As a SUSE package maintainer I must say that we welcome all the bugreports, even those that will finally end in upstream bugzillas. Why? First, we should help our users. Second, we know where is upstream and we are used to contact them - it will cost us much less time than our users. Third, user can be never sure whether the bug exists also in the upstrem version or only somewhere in a bunch of distro patches, so it is natural to report to the distribution bugzilla and ask the package maintainer to do the rest. It is his work, after all - and as for me, I am trying to do my best to fix the bug and forward to the upstream the fix, not the report. So I think that the response you are describing is a bit shameful and I know that it is possible to make a difference. At least, a good maintainer will spend nearly no time forwarding the reports, he communicates with upstream anyway.
Hm. I think I would switch to paid distribution, if someone told me that I have to think if the bug should be filled into upstream bugzilla or the distribution one.
Milan Zamazal wrote:
Why do you think a volunteer should spend his effort on something while you even don't bother to think? If you don't want to make your contribution than indeed you should pay someone for the extra services you want, that's fair (and may be a good way to help). Free software is about cooperation, not about free beer. If a user is unable to identify the source of a bug, it's completely fine to report it to the distribution BTS and this is his positive contribution. But if a user can do more and doesn't do it, he just damages both developers and users by wasting limited resources which could be spent better. BTW, a good package maintainer doesn't just forward upstream bug reports, he should first read it, try to reproduce it, ask the user for more information if needed, etc. And this is often significantly more than "no time".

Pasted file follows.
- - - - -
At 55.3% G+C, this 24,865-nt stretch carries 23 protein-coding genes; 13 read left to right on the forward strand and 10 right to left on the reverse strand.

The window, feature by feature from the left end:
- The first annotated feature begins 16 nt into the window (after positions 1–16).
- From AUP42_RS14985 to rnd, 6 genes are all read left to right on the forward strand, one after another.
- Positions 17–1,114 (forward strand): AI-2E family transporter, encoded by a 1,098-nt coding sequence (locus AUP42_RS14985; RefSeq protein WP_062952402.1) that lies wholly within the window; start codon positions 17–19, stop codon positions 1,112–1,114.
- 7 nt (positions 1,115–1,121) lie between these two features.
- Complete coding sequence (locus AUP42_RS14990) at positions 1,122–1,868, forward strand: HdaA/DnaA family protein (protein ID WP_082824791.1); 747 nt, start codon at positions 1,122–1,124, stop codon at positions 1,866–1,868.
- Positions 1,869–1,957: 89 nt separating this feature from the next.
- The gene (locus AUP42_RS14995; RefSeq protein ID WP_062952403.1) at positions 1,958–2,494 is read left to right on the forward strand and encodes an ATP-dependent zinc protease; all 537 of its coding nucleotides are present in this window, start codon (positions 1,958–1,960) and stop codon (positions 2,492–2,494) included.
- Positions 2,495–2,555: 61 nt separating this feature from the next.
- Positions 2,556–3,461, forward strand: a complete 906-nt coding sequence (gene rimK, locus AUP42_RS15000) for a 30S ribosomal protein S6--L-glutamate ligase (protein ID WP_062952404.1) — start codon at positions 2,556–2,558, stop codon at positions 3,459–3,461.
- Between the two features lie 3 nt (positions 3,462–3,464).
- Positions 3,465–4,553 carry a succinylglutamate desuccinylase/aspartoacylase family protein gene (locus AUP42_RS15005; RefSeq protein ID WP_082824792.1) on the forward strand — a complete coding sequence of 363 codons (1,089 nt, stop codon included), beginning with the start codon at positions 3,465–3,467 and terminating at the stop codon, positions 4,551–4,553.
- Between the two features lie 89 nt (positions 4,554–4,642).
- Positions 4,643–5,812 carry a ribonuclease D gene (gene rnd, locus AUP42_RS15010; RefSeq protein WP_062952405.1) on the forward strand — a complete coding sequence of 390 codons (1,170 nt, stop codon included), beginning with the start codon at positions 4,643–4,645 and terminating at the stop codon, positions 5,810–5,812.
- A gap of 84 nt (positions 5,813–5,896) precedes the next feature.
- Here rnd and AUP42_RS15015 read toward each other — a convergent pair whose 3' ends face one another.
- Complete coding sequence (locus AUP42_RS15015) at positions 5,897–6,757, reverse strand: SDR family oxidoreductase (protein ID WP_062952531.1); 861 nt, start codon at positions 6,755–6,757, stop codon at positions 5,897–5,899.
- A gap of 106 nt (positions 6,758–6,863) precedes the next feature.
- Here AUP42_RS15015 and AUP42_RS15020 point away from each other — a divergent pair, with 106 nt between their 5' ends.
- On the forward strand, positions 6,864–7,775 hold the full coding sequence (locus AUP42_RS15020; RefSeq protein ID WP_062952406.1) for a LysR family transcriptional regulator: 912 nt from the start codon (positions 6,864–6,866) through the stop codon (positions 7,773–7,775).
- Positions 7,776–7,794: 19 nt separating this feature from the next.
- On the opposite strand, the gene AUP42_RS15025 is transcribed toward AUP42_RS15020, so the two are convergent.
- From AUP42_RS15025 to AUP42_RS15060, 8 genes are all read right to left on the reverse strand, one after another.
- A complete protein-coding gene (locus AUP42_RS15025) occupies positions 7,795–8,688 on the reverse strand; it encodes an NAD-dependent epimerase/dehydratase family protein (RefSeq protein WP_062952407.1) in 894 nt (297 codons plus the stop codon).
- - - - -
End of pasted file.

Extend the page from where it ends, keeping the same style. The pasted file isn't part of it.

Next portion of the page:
I don't think this is (or should be) extra service. Maybe it is another difference between collection-of-some-packages distributions and real ones :-)
I agree with thingie. Fedora or OpenSuse have an advantage in being sandbox for commercial distros. IMHO, their package maintainers are forced by employer to solve all bugs (including upstream ones) otherwise the same bug would have be fixed by someone else form same company for the commercial twin. I see the complain-to-upstream phenomenon in Gentoo. Here it's extremly easy to incoroporate new patch into package or to resolve if a bug is caused by distributor. However Gentoo developers are to much busy with distro infrastructure and package relations, so they just fix security bugs and commit new upstream releases. It's about minimization of patch set living in distro.
Milan Zamazal wrote: